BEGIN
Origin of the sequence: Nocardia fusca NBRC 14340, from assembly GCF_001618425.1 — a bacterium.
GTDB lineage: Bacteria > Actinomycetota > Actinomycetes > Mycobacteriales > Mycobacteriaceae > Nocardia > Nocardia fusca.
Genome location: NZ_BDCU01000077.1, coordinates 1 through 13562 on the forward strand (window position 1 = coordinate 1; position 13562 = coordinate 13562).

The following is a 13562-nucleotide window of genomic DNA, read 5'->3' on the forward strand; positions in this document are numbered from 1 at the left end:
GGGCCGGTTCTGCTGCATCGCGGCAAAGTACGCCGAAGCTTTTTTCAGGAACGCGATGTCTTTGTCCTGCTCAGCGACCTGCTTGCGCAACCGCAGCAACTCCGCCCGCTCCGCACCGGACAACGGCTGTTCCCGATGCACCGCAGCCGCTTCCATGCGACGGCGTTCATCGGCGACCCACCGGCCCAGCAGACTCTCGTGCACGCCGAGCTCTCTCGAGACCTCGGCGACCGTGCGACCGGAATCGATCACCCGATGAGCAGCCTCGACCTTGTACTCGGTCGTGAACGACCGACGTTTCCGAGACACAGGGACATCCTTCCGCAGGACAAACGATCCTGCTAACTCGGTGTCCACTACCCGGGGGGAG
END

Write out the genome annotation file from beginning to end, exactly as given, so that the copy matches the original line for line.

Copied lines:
Origin of the sequence: Nocardia fusca NBRC 14340, from assembly GCF_001618425.1 — a bacterium.
GTDB lineage: Bacteria > Actinomycetota > Actinomycetes > Mycobacteriales > Mycobacteriaceae > Nocardia > Nocardia fusca.
Genome location: NZ_BDCU01000077.1, coordinates 1 through 13562 on the forward strand (window position 1 = coordinate 1; position 13562 = coordinate 13562).

The following is a 13562-nucleotide window of genomic DNA, read 5'->3' on the forward strand; positions in this document are numbered from 1 at the left end:
GGGCCGGTTCTGCTGCATCGCGGCAAAGTACGCCGAAGCTTTTTTCAGGAACGCGATGTCTTTGTCCTGCTCAGCGACCTGCTTGCGCAACCGCAGCAACTCCGCCCGCTCCGCACCGGACAACGGCTGTTCCCGATGCACCGCAGCCGCTTCCATGCGACGGCGTTCATCGGCGACCCACCGGCCCAGCAGACTCTCGTGCACGCCGAGCTCTCTCGAGACCTCGGCGACCGTGCGACCGGAATCGATCACCCGATGAGCAGCCTCGACCTTGTACTCGGTCGTGAACGACCGACGTTTCCGAGACACAGGGACATCCTTCCGCAGGACAAACGATCCTGCTAACTCGGTGTCCACTACCCGGGGGGAG